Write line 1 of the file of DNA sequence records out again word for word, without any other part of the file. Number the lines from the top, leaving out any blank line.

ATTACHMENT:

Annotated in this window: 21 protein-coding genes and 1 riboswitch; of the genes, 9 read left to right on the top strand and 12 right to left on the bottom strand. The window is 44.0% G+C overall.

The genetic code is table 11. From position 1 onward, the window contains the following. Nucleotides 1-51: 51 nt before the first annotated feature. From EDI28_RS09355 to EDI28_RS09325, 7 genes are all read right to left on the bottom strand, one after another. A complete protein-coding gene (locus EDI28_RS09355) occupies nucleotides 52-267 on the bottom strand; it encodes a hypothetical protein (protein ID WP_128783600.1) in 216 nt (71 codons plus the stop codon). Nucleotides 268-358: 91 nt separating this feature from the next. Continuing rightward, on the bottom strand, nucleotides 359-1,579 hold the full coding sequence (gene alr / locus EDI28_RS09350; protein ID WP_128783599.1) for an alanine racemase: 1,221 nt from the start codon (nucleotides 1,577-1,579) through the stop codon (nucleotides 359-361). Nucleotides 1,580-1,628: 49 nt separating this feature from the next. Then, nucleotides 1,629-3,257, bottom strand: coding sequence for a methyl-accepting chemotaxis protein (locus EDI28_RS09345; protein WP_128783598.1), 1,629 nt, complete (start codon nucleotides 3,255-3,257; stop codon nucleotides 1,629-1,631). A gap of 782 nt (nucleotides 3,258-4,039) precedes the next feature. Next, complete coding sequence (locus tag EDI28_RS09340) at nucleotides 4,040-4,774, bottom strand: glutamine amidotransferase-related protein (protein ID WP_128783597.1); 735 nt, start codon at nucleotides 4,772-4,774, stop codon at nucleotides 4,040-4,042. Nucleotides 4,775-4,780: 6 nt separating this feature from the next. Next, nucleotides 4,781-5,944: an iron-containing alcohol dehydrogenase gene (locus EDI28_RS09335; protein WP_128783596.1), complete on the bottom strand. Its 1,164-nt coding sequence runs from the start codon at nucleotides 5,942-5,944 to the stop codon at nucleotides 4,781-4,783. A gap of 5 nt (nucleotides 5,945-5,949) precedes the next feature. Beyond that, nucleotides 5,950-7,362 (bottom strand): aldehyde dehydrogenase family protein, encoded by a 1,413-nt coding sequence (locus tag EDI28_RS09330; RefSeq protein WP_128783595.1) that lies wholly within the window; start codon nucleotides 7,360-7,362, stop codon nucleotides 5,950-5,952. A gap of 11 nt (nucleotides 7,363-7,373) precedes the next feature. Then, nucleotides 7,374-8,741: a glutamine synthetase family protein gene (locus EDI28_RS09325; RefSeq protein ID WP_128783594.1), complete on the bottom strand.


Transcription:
Annotated in this window: 21 protein-coding genes and 1 riboswitch; of the genes, 9 read left to right on the top strand and 12 right to left on the bottom strand. The window is 44.0% G+C overall.